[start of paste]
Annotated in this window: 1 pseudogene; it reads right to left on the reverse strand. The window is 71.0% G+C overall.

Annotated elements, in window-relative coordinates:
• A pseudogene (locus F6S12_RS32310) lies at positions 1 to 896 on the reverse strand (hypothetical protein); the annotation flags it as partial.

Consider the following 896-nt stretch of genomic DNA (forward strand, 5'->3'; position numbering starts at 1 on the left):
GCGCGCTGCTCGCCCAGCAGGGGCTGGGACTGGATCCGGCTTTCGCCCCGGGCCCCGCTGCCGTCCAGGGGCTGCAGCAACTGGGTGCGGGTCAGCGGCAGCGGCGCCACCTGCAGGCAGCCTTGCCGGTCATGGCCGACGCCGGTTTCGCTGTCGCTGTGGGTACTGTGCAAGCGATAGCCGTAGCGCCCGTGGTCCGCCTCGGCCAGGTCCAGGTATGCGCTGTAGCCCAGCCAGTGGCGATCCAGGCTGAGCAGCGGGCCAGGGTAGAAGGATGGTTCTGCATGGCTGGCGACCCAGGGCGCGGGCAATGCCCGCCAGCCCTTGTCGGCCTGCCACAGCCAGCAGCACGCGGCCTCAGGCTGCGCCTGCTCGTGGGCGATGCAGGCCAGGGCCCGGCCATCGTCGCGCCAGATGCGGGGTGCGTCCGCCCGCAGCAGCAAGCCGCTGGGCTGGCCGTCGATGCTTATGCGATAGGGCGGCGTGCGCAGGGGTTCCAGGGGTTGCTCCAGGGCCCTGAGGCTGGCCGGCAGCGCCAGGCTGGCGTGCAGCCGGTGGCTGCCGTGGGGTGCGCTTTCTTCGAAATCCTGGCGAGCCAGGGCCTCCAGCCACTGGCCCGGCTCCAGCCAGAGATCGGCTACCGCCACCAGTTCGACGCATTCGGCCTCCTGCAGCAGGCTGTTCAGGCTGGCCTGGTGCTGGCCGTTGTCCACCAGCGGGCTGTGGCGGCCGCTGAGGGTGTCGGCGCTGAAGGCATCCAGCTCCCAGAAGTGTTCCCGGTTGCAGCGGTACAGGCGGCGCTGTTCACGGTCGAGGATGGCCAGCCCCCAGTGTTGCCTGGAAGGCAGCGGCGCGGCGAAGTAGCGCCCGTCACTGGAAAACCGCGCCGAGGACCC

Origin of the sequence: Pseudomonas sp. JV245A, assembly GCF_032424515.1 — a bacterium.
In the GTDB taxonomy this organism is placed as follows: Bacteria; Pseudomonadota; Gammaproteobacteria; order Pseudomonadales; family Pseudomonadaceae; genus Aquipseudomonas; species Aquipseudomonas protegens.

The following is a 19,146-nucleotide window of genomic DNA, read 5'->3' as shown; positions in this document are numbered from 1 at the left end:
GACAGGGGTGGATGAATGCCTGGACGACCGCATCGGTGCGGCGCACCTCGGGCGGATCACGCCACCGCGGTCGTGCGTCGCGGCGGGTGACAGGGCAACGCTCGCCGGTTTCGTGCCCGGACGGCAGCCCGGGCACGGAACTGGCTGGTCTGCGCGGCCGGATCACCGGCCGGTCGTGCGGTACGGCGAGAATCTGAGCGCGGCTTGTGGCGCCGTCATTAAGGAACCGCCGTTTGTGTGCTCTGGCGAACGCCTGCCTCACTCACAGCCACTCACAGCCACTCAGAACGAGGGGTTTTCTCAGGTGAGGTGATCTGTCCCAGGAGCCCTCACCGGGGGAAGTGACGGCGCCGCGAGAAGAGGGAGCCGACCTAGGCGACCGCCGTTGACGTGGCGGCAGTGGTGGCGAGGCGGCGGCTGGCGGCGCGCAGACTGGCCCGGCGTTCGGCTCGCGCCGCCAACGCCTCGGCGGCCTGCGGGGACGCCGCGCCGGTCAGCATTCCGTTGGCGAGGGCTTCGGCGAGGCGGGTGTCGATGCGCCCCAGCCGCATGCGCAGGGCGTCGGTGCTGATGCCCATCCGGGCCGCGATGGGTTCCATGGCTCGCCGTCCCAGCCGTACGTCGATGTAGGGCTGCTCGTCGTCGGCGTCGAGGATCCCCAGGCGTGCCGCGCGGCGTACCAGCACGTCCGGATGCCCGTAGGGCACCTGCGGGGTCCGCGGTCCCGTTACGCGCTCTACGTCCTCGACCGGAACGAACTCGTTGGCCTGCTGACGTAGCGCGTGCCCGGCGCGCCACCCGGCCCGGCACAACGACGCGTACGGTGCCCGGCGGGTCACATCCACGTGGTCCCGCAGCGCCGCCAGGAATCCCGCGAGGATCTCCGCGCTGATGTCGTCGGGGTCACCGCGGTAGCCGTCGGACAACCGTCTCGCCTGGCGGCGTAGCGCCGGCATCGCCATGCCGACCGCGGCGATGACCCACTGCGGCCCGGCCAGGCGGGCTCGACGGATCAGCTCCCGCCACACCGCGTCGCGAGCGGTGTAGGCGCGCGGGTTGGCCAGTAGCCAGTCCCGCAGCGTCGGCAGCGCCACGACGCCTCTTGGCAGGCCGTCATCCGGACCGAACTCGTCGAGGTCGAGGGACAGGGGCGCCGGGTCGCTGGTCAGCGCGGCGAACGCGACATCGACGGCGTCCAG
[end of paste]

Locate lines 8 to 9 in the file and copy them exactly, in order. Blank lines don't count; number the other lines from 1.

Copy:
The following is a 19,146-nucleotide window of genomic DNA, read 5'->3' as shown; positions in this document are numbered from 1 at the left end:
GACAGGGGTGGATGAATGCCTGGACGACCGCATCGGTGCGGCGCACCTCGGGCGGATCACGCCACCGCGGTCGTGCGTCGCGGCGGGTGACAGGGCAACGCTCGCCGGTTTCGTGCCCGGACGGCAGCCCGGGCACGGAACTGGCTGGTCTGCGCGGCCGGATCACCGGCCGGTCGTGCGGTACGGCGAGAATCTGAGCGCGGCTTGTGGCGCCGTCATTAAGGAACCGCCGTTTGTGTGCTCTGGCGAACGCCTGCCTCACTCACAGCCACTCACAGCCACTCAGAACGAGGGGTTTTCTCAGGTGAGGTGATCTGTCCCAGGAGCCCTCACCGGGGGAAGTGACGGCGCCGCGAGAAGAGGGAGCCGACCTAGGCGACCGCCGTTGACGTGGCGGCAGTGGTGGCGAGGCGGCGGCTGGCGGCGCGCAGACTGGCCCGGCGTTCGGCTCGCGCCGCCAACGCCTCGGCGGCCTGCGGGGACGCCGCGCCGGTCAGCATTCCGTTGGCGAGGGCTTCGGCGAGGCGGGTGTCGATGCGCCCCAGCCGCATGCGCAGGGCGTCGGTGCTGATGCCCATCCGGGCCGCGATGGGTTCCATGGCTCGCCGTCCCAGCCGTACGTCGATGTAGGGCTGCTCGTCGTCGGCGTCGAGGATCCCCAGGCGTGCCGCGCGGCGTACCAGCACGTCCGGATGCCCGTAGGGCACCTGCGGGGTCCGCGGTCCCGTTACGCGCTCTACGTCCTCGACCGGAACGAACTCGTTGGCCTGCTGACGTAGCGCGTGCCCGGCGCGCCACCCGGCCCGGCACAACGACGCGTACGGTGCCCGGCGGGTCACATCCACGTGGTCCCGCAGCGCCGCCAGGAATCCCGCGAGGATCTCCGCGCTGATGTCGTCGGGGTCACCGCGGTAGCCGTCGGACAACCGTCTCGCCTGGCGGCGTAGCGCCGGCATCGCCATGCCGACCGCGGCGATGACCCACTGCGGCCCGGCCAGGCGGGCTCGACGGATCAGCTCCCGCCACACCGCGTCGCGAGCGGTGTAGGCGCGCGGGTTGGCCAGTAGCCAGTCCCGCAGCGTCGGCAGCGCCACGACGCCTCTTGGCAGGCCGTCATCCGGACCGAACTCGTCGAGGTCGAGGGACAGGGGCGCCGGGTCGCTGGTCAGCGCGGCGAACGCGACATCGACGGCGTCCAG